Veterinarians charge money to provide a service, and what we are not taught in school is the scope of that service. Yes, some clients just want a diagnosis and treatment, but many also want reassurance, education, additional information and a two-way conversation on their options. They want to know that you can put your money where your mouth is in terms of diagnostic and treatment recommendations. They want value.

I've found that most of my clients who come in wanting to discuss using coconut oil as a flea medication will nearly always leave my practice with an isoxazoline and the understanding that coconut oil provides medium-chain triglycerides that can help brain function in older pets but isn't going to be effective for their flea infestation. It's never our job to judge or shame our clients and remembering that owners truly want what's best for their pet can help you connect with them. Once clients feel comfortable, appreciated, heard and understood, they often value our recommendations.

We want to help pets, and we can only do that if we're on the same page as our clients. An unhappy client will never come back, but a happy client will return for their pet's care even if they decline your recommendations the first time. Practice revenue aside, making people happy is beneficial to personal and professional fulfillment.

… but you can't make everyone happy

A wise friend once told me, “You can be the juiciest peach in the world, and there's still going to be someone who doesn't like peaches.” This simple phrase reset my professional mindset. Instead of being worried, sad or angry when a client was upset despite me doing everything right, I learned to let go. People have bad days. Sometimes clients are angry and mad. When clients are difficult, I do my quick check: Did I smile and welcome them to the practice? Did I efficiently get into the room or apologize if I was late? Have I shown them kindness and respect? If I messed up, did I own up to my mistake? If yes, then I don't take their negativity personally.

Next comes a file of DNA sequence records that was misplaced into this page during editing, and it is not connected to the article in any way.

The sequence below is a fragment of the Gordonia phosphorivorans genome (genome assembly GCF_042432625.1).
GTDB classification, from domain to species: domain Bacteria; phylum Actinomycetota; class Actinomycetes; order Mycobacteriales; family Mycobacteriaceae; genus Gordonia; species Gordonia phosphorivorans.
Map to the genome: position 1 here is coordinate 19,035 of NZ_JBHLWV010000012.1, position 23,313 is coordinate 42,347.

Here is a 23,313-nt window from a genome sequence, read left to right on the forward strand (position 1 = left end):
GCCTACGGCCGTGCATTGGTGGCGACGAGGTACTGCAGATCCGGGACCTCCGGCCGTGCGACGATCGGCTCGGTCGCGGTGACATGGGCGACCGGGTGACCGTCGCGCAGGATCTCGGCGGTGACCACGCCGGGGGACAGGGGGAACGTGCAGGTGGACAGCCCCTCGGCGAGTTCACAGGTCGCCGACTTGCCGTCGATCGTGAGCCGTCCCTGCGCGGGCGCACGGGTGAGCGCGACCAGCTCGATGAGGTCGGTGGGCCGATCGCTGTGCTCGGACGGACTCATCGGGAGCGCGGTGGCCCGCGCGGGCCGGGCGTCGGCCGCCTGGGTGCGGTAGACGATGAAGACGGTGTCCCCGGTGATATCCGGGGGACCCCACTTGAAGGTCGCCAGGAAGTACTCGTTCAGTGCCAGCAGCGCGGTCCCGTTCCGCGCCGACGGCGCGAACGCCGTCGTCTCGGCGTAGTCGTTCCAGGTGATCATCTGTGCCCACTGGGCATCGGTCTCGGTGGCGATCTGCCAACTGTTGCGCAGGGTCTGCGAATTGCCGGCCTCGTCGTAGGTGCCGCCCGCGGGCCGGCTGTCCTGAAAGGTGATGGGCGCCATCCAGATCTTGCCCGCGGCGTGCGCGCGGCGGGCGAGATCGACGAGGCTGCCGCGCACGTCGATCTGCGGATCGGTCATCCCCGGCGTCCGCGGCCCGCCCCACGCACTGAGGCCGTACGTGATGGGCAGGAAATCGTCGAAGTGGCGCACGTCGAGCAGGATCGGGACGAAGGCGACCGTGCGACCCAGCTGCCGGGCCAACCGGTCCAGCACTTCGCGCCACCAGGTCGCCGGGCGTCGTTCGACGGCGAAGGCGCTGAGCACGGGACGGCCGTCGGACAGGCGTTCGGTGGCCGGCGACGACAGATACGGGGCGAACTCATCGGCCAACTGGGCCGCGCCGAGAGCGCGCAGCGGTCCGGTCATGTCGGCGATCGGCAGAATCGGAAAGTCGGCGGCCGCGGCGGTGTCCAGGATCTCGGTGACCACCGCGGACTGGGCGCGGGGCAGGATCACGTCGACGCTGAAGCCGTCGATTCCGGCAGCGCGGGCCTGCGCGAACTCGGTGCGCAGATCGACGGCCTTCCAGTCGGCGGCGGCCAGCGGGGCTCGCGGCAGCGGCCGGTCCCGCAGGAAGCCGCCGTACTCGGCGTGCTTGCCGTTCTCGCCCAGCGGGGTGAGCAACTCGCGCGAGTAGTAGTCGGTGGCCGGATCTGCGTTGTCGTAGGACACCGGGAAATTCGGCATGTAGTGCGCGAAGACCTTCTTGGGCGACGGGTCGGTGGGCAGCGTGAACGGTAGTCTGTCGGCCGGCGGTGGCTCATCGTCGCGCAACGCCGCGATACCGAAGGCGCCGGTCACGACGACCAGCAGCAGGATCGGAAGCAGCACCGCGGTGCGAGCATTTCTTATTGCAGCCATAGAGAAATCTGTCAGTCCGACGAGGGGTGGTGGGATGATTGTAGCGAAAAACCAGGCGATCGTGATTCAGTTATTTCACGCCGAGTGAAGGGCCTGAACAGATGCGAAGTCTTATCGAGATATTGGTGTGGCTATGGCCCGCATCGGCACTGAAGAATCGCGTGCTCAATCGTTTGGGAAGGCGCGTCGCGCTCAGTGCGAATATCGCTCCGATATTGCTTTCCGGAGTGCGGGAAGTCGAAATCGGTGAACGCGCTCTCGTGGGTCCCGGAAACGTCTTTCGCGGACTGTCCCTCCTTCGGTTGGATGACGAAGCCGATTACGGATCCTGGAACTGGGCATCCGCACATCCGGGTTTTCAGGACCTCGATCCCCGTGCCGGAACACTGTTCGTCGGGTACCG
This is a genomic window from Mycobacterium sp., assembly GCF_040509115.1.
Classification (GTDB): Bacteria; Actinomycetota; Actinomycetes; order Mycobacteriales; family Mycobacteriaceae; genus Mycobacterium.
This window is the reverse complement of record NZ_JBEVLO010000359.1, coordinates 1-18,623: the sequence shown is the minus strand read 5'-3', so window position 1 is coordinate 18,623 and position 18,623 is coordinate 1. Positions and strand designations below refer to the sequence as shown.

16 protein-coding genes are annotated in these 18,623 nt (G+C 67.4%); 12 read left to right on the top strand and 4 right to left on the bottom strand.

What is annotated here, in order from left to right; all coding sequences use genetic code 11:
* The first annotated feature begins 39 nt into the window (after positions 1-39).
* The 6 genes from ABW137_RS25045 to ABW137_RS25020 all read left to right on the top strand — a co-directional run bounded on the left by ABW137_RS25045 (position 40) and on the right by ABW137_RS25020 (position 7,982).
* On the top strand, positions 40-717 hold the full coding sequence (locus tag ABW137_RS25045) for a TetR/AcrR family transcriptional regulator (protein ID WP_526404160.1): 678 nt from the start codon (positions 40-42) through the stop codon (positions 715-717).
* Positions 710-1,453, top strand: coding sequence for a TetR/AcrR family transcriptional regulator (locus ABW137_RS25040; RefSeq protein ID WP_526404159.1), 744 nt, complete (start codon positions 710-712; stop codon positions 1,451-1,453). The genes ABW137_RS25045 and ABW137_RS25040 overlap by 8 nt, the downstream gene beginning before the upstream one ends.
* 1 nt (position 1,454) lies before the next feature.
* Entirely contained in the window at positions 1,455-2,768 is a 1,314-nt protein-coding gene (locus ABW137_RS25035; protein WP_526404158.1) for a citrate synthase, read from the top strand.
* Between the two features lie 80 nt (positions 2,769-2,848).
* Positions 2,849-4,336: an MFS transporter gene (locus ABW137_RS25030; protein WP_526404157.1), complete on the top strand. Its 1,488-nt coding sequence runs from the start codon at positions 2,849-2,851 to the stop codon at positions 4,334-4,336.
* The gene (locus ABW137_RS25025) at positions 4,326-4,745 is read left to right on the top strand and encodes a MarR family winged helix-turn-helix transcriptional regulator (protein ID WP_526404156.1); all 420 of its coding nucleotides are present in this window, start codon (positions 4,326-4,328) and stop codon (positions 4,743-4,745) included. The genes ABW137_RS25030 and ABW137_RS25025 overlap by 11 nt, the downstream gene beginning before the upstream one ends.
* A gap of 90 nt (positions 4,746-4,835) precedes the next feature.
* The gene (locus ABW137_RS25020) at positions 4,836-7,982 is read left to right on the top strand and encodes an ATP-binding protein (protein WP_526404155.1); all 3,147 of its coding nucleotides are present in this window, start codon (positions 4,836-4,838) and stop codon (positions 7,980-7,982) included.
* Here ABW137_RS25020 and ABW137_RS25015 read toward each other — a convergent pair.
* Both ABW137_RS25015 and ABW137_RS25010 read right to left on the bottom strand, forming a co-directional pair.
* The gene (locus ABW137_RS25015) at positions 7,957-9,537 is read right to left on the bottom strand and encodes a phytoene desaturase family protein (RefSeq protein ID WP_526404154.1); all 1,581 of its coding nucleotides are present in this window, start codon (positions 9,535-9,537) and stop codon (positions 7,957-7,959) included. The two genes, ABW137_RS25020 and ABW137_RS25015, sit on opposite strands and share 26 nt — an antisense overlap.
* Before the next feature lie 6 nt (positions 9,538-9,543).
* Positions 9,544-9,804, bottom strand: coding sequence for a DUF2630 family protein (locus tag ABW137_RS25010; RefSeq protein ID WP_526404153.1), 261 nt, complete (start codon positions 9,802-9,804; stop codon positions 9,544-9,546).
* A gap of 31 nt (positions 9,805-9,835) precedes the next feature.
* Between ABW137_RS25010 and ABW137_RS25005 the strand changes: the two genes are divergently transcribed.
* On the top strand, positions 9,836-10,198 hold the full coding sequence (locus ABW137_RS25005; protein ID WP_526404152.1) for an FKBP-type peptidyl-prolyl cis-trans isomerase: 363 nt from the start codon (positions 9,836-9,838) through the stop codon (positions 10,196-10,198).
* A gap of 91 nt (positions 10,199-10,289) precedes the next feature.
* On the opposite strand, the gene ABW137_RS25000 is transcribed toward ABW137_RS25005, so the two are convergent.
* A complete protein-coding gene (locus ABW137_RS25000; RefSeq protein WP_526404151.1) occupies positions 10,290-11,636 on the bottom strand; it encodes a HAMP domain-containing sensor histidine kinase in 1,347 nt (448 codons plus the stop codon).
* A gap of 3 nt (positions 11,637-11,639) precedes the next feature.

We can't please everyone, and a bit of grace and forgiveness goes a long way in these situations. If they truly are nightmare clients, chances are no one can make them happy and they won't be back no matter what. If you've done your best, don't take someone else's negativity personally.

Know when to cut your losses

It's important to know the difference between an anxious, stressed, difficult client having a bad day and an abusive client. My first job handled abusive clients by giving them “Gold Star Status” and catering to their every threat. I always stress to my staff that professionalism is always expected of us no matter what. However, in order to keep my staff safe, I have a zero-tolerance policy for abusive clients here.

Clients who engage in threats, yelling, cursing or any unwanted advances are grounds for termination from our practice. Those clients will make you miserable and suck the life out of you and your staff. Don't be afraid to fire an abusive client! Do your best, know your worth and focus your energy on bonding with clients who want a connection with their veterinarian. Not all pet owners want that bond, but building relationships with clients who do will bring professional fulfillment beyond measure!

Dr. Eva Evans, DVM, MBA, CVMA, is the owner of a small animal practice in Nashville, Tennessee, focusing on combining gold standard medicine with five star client experience.